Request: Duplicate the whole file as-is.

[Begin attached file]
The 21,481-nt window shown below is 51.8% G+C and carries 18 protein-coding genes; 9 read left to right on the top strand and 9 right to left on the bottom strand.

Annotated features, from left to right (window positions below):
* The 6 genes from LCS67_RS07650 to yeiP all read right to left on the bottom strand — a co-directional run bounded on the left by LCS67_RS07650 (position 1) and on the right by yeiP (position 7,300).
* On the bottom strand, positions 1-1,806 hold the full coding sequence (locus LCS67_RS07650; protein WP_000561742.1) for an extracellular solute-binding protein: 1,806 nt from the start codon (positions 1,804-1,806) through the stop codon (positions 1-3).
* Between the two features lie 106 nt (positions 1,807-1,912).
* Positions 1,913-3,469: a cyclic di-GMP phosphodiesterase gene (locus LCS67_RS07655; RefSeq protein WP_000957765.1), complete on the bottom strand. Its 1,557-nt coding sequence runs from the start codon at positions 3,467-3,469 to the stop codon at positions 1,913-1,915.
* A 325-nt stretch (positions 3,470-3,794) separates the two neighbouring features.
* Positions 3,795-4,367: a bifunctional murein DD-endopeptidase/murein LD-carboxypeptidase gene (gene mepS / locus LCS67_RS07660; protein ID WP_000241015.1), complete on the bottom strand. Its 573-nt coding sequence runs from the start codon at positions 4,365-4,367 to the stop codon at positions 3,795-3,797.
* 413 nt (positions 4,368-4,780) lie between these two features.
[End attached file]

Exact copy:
The 21,481-nt window shown below is 51.8% G+C and carries 18 protein-coding genes; 9 read left to right on the top strand and 9 right to left on the bottom strand.

Annotated features, from left to right (window positions below):
* The 6 genes from LCS67_RS07650 to yeiP all read right to left on the bottom strand — a co-directional run bounded on the left by LCS67_RS07650 (position 1) and on the right by yeiP (position 7,300).
* On the bottom strand, positions 1-1,806 hold the full coding sequence (locus LCS67_RS07650; protein WP_000561742.1) for an extracellular solute-binding protein: 1,806 nt from the start codon (positions 1,804-1,806) through the stop codon (positions 1-3).
* Between the two features lie 106 nt (positions 1,807-1,912).
* Positions 1,913-3,469: a cyclic di-GMP phosphodiesterase gene (locus LCS67_RS07655; RefSeq protein WP_000957765.1), complete on the bottom strand. Its 1,557-nt coding sequence runs from the start codon at positions 3,467-3,469 to the stop codon at positions 1,913-1,915.
* A 325-nt stretch (positions 3,470-3,794) separates the two neighbouring features.
* Positions 3,795-4,367: a bifunctional murein DD-endopeptidase/murein LD-carboxypeptidase gene (gene mepS / locus LCS67_RS07660; protein ID WP_000241015.1), complete on the bottom strand. Its 573-nt coding sequence runs from the start codon at positions 4,365-4,367 to the stop codon at positions 3,795-3,797.
* 413 nt (positions 4,368-4,780) lie between these two features.